Catalogue of Arcade Emulation Software - the Absolute Reference

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Alien Arena

Alien Arena (c) 1985 Duncan Brown.

Player 1 (Thor) and Player 2 (Zespar) are battling it out in the Alien Arena. The game is timed, with 2 minutes for every 25 cents inserted, regardless of your choice of 1-player or 2-player. More time can be purchased at any time before the timer reads ':00'.

In a 1-player game you are Thor, with controls on the right, and the computer plays Zespar, on the left. In a 2-player game each of you chooses a set of controls. When time runs out in either game, it reverts to a "play as long as you can keep alive and possibly winning extra lives" 1-player game. If it started as a 2-player game, whoever is winning when time runs out is the one who gets to battle the computer.

The basic theme of the game is "capture the flag (while protecting your own)". You can assemble offensive and defensive aids by picking up 'pieces' strewn about your half of the playfield. The pieces are color-coded, randomly created and distributed, and different objects require different numbers of pieces to assemble. Once you start assembling an object, you must finish assembling it (pick up enough pieces for it) and place it... or 'flush' the pieces you've picked up so far. Flush is mostly used for when you accidentally picked up the wrong color piece... or when you don't have the required pieces to assemble the rest of the object. A status bar shows what object is under construction, and how many more pieces are needed. Only one object can be assembled at a time. Once it is assembled, you must carry it to where you want to place or launch it and press the 'place' button.

There is a delay at the beginning of each round before the flags appear, and then a further delay before the midfield barrier comes down. Use this time to start assembling an offense or defense or both (this keeps the opponent from just starting each round by making a suicide dash for your flag). When the flags do appear, their placement is random, but within a small distance from the back wall of your half of the arena.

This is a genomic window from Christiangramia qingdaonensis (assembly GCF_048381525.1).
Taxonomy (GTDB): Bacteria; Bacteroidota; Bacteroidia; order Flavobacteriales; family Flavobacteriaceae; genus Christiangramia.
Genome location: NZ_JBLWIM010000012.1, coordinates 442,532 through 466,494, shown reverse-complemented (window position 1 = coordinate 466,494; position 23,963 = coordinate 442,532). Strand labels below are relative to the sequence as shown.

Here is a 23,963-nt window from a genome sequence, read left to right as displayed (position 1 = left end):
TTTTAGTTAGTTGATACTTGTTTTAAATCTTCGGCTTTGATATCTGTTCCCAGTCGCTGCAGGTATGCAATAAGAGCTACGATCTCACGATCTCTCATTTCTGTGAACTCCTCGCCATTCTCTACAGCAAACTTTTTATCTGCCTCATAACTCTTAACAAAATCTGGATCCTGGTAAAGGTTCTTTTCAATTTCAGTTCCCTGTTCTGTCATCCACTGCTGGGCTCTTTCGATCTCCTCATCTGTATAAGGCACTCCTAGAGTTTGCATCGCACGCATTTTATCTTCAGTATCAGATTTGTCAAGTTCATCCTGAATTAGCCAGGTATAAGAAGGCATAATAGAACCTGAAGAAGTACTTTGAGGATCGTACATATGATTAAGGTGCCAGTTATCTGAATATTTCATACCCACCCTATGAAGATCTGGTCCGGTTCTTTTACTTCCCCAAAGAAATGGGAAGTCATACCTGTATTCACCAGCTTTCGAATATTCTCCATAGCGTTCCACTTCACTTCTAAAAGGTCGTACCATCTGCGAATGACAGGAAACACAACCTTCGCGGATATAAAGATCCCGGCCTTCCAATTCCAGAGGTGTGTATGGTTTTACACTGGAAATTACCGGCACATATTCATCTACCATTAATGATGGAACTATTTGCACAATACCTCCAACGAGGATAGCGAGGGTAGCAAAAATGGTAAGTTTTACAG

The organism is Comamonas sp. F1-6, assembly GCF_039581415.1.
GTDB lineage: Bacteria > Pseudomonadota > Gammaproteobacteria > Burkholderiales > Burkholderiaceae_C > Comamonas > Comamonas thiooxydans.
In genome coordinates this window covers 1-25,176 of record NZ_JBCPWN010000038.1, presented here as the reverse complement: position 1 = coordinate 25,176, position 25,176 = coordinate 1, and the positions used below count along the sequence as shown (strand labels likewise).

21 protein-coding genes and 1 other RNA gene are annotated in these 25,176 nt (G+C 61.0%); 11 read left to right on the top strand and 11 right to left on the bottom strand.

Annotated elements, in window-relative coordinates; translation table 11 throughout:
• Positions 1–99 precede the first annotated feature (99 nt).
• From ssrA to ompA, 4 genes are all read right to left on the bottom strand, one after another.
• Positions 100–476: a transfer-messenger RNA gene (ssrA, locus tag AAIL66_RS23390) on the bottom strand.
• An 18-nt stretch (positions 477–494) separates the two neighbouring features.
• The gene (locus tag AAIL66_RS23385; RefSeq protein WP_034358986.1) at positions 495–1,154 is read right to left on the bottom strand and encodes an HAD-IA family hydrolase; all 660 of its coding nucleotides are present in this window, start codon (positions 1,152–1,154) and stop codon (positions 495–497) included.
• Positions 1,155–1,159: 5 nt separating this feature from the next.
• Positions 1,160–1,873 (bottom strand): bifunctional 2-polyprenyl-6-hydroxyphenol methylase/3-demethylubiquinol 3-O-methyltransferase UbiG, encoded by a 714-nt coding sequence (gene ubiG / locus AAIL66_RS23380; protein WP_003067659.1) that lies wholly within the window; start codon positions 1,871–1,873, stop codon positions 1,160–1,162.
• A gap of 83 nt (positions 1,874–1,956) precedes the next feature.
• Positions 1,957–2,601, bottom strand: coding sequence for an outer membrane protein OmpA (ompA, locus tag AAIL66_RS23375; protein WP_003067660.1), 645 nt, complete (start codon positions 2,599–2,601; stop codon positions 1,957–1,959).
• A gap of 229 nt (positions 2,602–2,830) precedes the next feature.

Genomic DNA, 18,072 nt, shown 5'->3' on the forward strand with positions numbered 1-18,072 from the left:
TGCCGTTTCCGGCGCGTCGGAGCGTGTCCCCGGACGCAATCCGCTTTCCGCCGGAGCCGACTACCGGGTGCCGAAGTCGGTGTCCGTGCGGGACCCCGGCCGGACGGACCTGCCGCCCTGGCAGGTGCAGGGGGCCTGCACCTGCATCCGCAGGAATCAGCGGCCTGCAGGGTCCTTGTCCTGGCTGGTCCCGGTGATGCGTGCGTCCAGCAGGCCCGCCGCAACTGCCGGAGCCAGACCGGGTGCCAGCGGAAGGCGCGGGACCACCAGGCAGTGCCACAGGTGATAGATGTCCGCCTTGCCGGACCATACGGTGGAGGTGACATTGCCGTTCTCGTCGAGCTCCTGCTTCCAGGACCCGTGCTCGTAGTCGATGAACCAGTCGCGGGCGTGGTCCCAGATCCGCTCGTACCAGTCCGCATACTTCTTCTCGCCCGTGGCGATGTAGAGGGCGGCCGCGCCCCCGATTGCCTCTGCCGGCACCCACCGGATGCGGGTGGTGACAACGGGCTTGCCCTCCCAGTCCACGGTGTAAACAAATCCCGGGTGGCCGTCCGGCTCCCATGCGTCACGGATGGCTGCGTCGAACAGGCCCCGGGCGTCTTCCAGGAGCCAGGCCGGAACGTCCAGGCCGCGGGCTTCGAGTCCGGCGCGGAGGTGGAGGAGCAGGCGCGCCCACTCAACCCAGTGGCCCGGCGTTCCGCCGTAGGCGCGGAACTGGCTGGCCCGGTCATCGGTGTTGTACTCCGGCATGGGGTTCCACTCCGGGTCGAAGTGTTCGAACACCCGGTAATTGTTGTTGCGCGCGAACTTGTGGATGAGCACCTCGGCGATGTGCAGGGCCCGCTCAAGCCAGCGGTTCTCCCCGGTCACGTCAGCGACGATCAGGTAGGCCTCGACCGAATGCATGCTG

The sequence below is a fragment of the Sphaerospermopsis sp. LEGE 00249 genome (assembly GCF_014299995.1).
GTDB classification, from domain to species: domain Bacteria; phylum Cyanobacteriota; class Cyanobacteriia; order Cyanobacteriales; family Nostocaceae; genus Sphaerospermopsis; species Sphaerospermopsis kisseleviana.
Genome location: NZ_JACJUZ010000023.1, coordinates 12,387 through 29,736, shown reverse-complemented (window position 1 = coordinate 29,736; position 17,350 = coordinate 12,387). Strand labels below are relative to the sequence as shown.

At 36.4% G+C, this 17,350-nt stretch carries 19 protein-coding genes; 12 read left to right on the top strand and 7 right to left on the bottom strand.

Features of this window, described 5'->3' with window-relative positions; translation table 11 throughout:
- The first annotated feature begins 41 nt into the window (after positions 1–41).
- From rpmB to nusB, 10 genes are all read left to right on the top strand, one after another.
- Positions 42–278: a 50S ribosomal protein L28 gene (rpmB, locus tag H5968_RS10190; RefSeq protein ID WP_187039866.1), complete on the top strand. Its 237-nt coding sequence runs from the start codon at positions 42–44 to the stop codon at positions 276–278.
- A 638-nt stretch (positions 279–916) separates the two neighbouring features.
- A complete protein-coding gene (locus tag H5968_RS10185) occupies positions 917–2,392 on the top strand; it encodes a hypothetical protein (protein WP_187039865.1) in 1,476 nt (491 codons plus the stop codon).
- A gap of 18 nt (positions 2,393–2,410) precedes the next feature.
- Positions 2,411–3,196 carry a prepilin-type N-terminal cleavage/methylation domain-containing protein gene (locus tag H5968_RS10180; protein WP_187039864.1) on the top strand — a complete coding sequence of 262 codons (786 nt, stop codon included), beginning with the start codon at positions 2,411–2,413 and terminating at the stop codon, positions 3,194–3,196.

A round ends when an opposing flag is captured by a player, or when a player is destroyed by one of his opponent's offensive or defensive objects. There are all sorts of nuances to how the objects behave, how they score, etc.


Main CPU : M6809 (@ 1 Mhz), M6808 (@ 894.75 Khz)

Sound Chips : DAC

Screen orientation : Horizontal

Video resolution : 292 x 240 pixels

Screen refresh : 60.00 Hz

Palette colors : 16

Players : 2

Control : 8-way Joystick

Buttons : 2


Short history by Duncan Brown : By 1984, I had reverse-engineered the hardware used in Williams' games to the point where I had essentially created a 'programmer's guide' for it. Destiny called, I had to write a new game from scratch for this great hardware! My original intent was to end up with a conversion kit that was more user-friendly than most (remember this was back when conversions were just starting to come into existence, long before JAMMA, and most of them were a complete mess to install). A new marquee, new side stickers, new control panel, and 12 EPROMs, and away you go! No messy wiring, board modifications, etc. My production costs would be low, my sale price could be high.

Well, that was the plan anyway... Over the course of a year, I wrote "Alien Arena". It was written in 6809 assembly language using a cross-compiler on an Apple II+. Using custom-designed and handbuilt emulator hardware ('24' 2Kx8 static RAMs on a board connected to the Apple with a custom bus interface!) I could test out my code without the slowdown of programming and erasing a bunch of EPROMs all the time.

When I was done, I assembled it into an ex-"Stargate" cabinet, and put it out in the arcade I owned at the time. I made a few modifications (mostly to the computer-player AI) based on feedback from customers. I cannot say it was an immense hit. Most people thought it sucked, frankly. You decide for yourself. I know my wife and I had a blast playing it while I was designing it (probably added 6 months to the time to finish it, heh heh heh...).

This is quite literally the rarest game ever produced for the Williams hardware (production run of one!), and it has been out of circulation for 10 years.